But winning on the bike was no antidote to her stubborn insecurities. Father Henk says that there used to be two Mariannes. “The withdrawn, quiet girl whose classmates didn’t know she rode a bike. And the terribly fanatical athlete who wanted to be better than the rest.”
Against the daily newspaper The press Vos said in 2011 that she couldn’t see herself on TV. “I don’t consider myself particularly attractive. And I can’t hear my voice. When my parents watch an interview with me, I leave the room. I don’t want to see what the outside world sees. The Senseless Peasant Girl: Terrible.”
As hard as she is on herself, she is just as kind to others. When her brother suffers a psychosis in 2007 – according to himself, because he could not cope with the massive media attention for his sister – Vos helps him build a career as a cycling photographer in the following years. “If you look at where he is now, 90 percent is because of Marianne,” says Blijlevens.
“She’s really no better off than anyone else,” Knetemann says. “I think it also has to do with her religion. She respects every rider in the field.” But that modesty is also a weakness of the bike, she believes. “Because Marianne didn’t really show leadership at crucial times. In the beginning, she hardly dared to put anyone before herself.”
Although Vos doesn’t like the limelight, she does pretty much anything asked of her for years. Never too bad to take a picture with a fan, promise to always give an interview. “Everything was Marianne Vos back then,” says Blijlevens. “We started saying ‘no’ to her sometimes.” Because that’s her biggest problem, he also says: she can’t say ‘no’.
She is also limitless on the bike. She hardly ever rests and wants to excel in everything. To become a better climber, not her strength, she loses weight. “She was really on the limit in terms of weight,” says Vandamme. “She kept going further, further, further. Then she physically collapsed.”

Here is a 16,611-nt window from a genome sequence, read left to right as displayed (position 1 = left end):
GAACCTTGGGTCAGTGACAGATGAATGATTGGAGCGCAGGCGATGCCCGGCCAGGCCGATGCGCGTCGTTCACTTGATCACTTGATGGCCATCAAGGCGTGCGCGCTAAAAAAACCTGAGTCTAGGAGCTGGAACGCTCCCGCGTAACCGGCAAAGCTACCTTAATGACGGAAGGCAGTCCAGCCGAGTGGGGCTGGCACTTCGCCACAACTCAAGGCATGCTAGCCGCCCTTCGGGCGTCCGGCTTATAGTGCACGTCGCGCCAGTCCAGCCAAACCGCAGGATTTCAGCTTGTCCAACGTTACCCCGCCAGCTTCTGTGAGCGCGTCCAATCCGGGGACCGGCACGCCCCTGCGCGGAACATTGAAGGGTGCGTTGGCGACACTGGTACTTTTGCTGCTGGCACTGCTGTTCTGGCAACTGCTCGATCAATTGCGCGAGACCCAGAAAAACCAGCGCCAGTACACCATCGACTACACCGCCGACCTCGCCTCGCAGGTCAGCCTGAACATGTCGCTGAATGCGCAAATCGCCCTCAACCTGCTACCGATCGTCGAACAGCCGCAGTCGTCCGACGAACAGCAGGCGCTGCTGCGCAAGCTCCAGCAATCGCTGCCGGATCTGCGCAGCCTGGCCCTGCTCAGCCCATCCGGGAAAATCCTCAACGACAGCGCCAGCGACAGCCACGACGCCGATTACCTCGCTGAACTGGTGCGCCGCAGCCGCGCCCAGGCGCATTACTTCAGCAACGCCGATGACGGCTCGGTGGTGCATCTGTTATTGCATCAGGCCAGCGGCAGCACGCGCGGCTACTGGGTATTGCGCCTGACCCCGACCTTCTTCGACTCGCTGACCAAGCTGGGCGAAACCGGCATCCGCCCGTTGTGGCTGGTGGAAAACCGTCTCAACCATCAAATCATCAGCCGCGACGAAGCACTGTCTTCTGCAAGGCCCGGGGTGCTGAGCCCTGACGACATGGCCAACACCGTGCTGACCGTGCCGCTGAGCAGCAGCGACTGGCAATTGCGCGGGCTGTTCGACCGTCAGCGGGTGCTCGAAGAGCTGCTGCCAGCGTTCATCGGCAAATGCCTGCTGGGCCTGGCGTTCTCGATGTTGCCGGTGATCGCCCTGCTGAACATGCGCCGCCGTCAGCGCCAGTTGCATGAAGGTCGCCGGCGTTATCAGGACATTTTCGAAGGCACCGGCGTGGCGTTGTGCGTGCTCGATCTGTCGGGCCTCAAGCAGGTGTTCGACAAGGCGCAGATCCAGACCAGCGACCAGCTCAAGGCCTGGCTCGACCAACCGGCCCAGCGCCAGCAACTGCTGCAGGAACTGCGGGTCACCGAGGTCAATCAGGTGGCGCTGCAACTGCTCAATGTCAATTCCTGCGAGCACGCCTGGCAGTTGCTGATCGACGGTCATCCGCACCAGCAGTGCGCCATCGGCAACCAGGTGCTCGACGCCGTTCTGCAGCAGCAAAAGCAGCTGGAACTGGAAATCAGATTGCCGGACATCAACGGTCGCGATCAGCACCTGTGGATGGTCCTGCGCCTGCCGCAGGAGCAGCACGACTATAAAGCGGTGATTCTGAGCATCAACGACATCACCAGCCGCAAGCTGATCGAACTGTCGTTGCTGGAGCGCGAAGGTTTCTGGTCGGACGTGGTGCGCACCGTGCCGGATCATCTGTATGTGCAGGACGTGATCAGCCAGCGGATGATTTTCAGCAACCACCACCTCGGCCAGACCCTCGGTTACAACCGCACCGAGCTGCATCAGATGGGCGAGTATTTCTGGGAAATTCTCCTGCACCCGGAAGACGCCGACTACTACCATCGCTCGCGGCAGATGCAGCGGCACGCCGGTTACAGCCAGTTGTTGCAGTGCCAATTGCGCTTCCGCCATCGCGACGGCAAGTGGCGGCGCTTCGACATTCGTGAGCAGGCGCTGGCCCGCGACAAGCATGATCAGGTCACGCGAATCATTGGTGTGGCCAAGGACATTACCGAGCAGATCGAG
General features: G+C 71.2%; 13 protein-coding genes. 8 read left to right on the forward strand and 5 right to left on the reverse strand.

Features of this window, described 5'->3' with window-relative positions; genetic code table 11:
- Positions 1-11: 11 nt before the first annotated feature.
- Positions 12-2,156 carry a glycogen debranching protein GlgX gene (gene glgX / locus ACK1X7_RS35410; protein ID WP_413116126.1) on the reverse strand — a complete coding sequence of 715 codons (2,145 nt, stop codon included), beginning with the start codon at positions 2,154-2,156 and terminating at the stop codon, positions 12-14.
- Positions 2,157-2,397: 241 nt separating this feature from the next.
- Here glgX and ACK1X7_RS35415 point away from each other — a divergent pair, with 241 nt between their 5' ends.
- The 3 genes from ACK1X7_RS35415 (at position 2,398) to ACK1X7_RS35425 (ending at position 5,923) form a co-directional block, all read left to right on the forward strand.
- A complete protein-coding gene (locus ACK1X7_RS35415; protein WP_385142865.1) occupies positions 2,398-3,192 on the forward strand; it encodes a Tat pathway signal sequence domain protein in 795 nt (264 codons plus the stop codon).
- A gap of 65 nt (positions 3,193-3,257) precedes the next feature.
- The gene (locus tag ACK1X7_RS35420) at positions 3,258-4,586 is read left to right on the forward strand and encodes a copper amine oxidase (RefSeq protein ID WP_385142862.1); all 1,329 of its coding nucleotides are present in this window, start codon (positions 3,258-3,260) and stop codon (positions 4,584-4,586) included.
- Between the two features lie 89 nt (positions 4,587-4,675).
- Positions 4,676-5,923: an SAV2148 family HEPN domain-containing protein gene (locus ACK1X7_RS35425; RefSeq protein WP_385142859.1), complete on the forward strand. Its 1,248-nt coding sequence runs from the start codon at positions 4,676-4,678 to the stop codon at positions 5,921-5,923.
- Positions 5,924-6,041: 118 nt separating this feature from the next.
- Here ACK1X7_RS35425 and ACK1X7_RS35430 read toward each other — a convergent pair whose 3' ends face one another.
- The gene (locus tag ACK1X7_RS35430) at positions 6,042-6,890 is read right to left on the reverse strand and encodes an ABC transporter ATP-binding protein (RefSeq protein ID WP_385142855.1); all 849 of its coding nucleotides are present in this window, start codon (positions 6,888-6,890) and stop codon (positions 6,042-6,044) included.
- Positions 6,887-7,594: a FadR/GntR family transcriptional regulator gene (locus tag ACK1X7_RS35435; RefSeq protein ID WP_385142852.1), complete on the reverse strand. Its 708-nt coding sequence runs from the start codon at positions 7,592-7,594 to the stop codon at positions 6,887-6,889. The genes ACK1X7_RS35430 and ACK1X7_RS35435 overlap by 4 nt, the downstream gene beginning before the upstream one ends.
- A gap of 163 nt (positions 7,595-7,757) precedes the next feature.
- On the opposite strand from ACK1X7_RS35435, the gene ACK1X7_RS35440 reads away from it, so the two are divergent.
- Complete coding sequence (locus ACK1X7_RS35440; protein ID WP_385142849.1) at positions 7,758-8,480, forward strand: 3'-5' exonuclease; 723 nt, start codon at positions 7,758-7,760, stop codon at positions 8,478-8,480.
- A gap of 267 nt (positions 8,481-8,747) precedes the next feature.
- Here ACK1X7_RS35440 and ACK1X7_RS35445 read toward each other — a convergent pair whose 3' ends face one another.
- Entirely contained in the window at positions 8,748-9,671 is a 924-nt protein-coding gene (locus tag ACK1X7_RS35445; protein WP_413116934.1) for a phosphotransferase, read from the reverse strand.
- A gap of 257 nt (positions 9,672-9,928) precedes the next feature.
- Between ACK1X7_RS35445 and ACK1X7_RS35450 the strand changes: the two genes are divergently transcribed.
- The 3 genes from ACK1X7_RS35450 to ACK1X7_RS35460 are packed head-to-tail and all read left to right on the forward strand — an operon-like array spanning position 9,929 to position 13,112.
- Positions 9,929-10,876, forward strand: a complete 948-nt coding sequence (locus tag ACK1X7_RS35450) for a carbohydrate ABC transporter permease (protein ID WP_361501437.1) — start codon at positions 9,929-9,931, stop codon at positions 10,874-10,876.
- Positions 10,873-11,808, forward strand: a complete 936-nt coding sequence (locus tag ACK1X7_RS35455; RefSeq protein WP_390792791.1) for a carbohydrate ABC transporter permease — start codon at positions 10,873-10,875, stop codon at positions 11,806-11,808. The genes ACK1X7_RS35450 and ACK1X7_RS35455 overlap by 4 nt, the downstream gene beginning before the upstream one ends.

From her friend – with whom she trains almost daily near their house – Vos learned to choose her moments better on the bike, says Vandamme. “Moniek is a very good puzzler.” Vos could learn from that. “Marianne now ‘dare’ to take a place in the group on mountain days instead of struggling for tenth place.” And she also ‘dare’ to say no more often, he sees.
Taking more rest is what Vos is also working on with her trainer Louis Delahaije, whom she enlists in imitation of rider Annemiek van Vleuten. He teaches her to “stop before she hits the wall” to regain body confidence after she’s overtrained. “It’s actually quite simple.” But it is also linked to Vos’ qualities, he says. “The top is getting wider and I think it’s great that she’s still at the top.” Hair signature dish is decisive: the explosion at the end of a fight. “No one can do it like them.”
Knetemann sees that she has “taken the lead and made decisions” more on the bike lately, although she believes there is still room for improvement. “She can do better in her own team, then there is a common interest. But last year at the WC she could not get the riders on her side. Then she came second. In fact, she has to hit the table with her fist.”
Vos has come to appreciate her victories, although fewer than before, says former sports director Blijlevens. “Everything worked before, but she couldn’t enjoy it properly.”
Just outside Babyloniënbroek, brother Anton and father Henk show off a secret shed. The trophies, numbers, licenses and rainbow jerseys are piled up in a row. “Marianne doesn’t want anything of herself on the wall”, says Henk, “but since her relapse she likes what we do here. She is more aware of what she has achieved.”